13 Feb - 10 Apr
This Hansel & Gretel is not sugary and sweet, it’s a decidedly dark and delicious confection. Richard Jones’s endlessly inventive production of Humperdinck’s gorgeous opera revels in the story’s more sinister moments whilst also casting a magical spell over audiences.
Co-production with Lyric Opera, Chicago.
Supported by WNO Idloes Owen Society
Production note: This production is set both in the 1950s and in a timeless fairytale age.
Conductor Lothar Koenigs
Director Richard Jones
Designer John Macfarlane
Lighting Designer Jennifer Tipton
Original Choreographer Linda Dobell
Gretel Ailish Tynan
Hansel Anna Grevelius
The Witch Adrian Thompson
Peter Ashley Holland
The Mother Miriam Murphy
All performances start at 7.15pm
Running time two hours and ten minutes including one interval
Sung in English with surtitles in English (and Welsh in Cardiff and Llandudno)
Deep in the forest, brother and sister Hansel and Gretel have been given several housework chores to complete before their parents return home. Hansel complains that he is too hungry to finish the tasks, so his sister tries to encourage him by telling him about a bottle of milk that their mother has bought for dessert that evening. Hansel finds the bottle and sips the cream on top, dancing for joy with his sister. When their mother returns, she finds that the chores haven’t been completed, and as she reprimands the two children, she accidentally knocks over the bottle, spilling the milk on the floor. In her frustration, she orders the children out into the woods to pick strawberries. She prays to God for the ability to provide food for her hungry children. Their father, a broom-maker, returns home, thoroughly drunk after a successful day at the market. His wife jumps for joy, and he then asks where the children are. She finally tells him that she sent the children into the forest for strawberries. The father is horrified: the woods are haunted by a Witch who tricks children into her gingerbread house, and then eats them. The stricken parents set out into the forest in search of Hansel and Gretel.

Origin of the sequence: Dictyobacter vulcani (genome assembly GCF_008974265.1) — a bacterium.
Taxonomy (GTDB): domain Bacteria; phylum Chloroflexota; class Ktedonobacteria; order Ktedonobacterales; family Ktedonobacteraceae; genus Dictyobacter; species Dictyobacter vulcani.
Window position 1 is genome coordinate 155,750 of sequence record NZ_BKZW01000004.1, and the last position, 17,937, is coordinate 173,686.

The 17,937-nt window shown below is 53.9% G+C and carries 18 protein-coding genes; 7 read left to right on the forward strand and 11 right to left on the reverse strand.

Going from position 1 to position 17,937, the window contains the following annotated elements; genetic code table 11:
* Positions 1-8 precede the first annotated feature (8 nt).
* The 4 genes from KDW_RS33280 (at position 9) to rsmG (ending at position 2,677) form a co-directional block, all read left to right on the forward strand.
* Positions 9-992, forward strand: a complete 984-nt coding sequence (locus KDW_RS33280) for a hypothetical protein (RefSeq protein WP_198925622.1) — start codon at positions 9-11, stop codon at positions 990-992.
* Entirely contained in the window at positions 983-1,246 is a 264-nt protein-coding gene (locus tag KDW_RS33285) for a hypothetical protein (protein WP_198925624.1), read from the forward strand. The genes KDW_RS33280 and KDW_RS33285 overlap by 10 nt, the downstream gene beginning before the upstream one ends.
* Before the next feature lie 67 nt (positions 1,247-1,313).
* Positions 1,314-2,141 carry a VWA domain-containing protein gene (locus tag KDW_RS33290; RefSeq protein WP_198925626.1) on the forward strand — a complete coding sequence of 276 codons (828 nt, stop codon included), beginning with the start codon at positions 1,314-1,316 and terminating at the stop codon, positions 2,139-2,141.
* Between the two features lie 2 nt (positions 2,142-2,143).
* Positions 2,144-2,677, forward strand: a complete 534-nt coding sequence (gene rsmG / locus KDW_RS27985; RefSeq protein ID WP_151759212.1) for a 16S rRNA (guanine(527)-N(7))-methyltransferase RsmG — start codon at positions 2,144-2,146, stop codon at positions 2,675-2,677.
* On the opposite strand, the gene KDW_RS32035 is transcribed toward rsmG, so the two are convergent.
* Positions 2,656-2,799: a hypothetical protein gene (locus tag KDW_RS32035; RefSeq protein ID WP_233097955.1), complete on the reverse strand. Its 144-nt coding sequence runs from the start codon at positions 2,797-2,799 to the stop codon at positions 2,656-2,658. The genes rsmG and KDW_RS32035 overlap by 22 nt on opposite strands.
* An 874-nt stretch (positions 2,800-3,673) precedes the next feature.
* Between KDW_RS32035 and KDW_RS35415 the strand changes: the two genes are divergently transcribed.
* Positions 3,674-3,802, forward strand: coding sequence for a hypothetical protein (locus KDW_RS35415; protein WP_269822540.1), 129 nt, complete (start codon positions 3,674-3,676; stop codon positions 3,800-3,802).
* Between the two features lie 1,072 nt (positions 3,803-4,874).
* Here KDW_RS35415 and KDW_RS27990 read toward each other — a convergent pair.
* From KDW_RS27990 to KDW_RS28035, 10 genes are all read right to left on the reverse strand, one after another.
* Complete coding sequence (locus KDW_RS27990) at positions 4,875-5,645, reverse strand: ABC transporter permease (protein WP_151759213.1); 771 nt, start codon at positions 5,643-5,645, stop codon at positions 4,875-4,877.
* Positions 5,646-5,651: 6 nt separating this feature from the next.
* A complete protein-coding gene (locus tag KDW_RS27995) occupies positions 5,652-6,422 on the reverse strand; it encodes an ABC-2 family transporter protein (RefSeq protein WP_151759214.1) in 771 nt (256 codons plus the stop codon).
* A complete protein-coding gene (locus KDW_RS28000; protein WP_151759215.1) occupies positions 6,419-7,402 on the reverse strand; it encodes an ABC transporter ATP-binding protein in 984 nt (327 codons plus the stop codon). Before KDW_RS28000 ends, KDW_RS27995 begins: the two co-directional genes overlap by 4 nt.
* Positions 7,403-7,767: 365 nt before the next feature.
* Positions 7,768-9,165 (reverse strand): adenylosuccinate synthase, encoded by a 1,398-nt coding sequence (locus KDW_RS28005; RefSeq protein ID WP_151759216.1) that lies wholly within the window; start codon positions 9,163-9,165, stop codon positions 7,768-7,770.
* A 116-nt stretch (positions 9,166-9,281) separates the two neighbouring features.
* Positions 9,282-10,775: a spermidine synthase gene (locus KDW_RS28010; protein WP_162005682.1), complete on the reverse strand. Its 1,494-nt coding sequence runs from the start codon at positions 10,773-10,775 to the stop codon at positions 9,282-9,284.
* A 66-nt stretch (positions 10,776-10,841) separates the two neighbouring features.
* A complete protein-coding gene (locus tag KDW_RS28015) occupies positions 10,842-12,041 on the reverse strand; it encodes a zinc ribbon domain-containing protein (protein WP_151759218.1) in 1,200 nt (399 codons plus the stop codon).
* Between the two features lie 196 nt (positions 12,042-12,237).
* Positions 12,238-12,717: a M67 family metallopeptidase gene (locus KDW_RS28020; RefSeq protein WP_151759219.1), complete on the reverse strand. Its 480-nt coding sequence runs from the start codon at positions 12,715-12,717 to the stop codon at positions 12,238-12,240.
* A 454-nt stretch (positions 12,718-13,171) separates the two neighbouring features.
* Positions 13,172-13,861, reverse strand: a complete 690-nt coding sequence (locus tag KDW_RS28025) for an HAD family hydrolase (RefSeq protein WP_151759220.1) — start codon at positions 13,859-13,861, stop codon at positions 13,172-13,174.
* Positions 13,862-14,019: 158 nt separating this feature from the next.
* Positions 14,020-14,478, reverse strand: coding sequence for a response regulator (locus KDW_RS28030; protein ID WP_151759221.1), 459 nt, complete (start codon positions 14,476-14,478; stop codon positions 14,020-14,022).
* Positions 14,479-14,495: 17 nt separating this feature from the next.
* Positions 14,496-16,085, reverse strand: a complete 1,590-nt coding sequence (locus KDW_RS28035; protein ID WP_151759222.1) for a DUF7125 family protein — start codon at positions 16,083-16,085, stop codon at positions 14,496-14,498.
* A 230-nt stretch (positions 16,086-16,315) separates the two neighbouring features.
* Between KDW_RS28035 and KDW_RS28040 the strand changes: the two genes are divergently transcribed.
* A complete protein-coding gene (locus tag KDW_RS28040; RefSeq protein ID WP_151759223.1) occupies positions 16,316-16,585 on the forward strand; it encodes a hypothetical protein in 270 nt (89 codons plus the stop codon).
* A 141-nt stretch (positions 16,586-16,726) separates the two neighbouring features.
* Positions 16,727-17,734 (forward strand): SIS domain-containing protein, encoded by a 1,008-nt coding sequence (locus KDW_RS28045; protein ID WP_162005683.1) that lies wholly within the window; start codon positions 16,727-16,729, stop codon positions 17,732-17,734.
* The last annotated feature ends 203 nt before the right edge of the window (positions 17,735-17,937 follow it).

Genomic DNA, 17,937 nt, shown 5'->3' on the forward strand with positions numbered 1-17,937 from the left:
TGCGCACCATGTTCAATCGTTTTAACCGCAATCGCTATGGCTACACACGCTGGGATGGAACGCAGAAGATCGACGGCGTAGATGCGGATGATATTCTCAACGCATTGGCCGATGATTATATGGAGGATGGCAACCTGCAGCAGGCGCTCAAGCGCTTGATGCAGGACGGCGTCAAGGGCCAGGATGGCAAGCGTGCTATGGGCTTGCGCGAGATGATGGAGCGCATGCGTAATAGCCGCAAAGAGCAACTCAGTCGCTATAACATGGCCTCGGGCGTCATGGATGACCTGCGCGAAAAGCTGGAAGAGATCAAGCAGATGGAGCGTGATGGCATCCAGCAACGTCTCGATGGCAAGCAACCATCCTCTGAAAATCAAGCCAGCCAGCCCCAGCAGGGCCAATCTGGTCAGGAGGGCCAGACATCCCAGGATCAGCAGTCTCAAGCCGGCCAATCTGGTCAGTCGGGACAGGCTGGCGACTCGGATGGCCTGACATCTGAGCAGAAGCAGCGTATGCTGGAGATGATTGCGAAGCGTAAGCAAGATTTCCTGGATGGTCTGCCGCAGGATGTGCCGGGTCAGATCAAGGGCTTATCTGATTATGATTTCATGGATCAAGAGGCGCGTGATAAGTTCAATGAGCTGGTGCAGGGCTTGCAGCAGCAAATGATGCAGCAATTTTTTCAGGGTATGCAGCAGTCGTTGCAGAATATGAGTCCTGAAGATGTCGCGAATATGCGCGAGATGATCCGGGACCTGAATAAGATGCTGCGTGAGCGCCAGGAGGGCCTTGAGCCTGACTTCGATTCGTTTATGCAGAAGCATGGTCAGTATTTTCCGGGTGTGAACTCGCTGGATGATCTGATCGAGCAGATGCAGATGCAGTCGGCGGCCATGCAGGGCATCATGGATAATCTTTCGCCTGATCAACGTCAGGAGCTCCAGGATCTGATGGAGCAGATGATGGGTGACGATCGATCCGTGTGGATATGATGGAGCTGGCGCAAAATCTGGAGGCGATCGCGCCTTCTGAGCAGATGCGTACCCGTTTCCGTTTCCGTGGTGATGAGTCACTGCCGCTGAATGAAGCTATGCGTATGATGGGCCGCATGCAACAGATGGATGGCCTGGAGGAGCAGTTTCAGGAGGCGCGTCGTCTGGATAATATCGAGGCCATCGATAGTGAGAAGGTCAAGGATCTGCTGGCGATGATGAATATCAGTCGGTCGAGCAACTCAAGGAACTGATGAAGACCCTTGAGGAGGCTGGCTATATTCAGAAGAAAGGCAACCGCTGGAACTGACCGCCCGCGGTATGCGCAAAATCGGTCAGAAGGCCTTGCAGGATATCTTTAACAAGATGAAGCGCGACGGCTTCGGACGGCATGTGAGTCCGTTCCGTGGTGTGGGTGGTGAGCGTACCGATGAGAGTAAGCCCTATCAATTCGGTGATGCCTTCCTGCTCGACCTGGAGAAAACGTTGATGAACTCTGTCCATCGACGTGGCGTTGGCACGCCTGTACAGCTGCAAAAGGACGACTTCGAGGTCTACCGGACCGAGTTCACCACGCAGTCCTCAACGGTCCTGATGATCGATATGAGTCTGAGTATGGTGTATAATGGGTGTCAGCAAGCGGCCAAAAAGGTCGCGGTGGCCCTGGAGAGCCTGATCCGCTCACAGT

The two children are happily picking strawberries and playing together in the forest. As they tuck into the fruit, they hear a cuckoo singing. Night falls, and they suddenly realise that they have eaten all of the strawberries. Gretel hastily tries to gather some of the remaining fruit, while Hansel tries to retrace their path, but he confesses that they have lost their way. They are startled by the appearance of a stranger, The Sandman, who sprinkles his dust over their eyes, sending the children to sleep. Before they go into the land of dreams, they say their evening prayer, and fourteen angels descend from above, protecting them in their sleep.
The Dew Fairy makes a brief appearance to wake the two sleeping children by quickly sprinkling Dew on their faces. Gretel rouses Hansel, and as they sleepily stretch out, they spot a large gingerbread house surrounded by a fence made of out of gingerbread men. Full of curiosity, they can’t resist going up to the house, and start to nibble on its walls. They ignore the sounds of a strange voice from within, and finally, the wicked Witch emerges from the house. She captures Hansel with a rope, and attempts to lure the children in with the promise of sweets. Hansel and Gretel break away, but they are stopped in their tracks by the Witch’s spell, and they are lead into the gingerbread house. As the Witch imprisons Hansel with a spell, she sends Gretel to collect raisins and nuts, and explains to that she plans to fatten up Hansel so that she can eat him. The short-sighted Witch approaches Hansel’s cage, and asks him to stick out a finger: instead the young boy holds out a chicken bone. Feeling such a scrawny limb, the Witch continues to feed Hansel. When the Witch’s back is turned, Gretel loosens the lock on Hansel’s cage. When the Witch commands Gretel to inspect the oven, the young girl plays ignorant, forcing the Witch to demonstrate by peering inside, at which point the children shove the Witch into the fire, slamming the door behind her. The oven explodes, and the gingerbread men outside the house transform into children, freed from their enchantment. Hansel and Gretel’s parents find their children at last, and they are reconciled together in the spirit of love and repentance.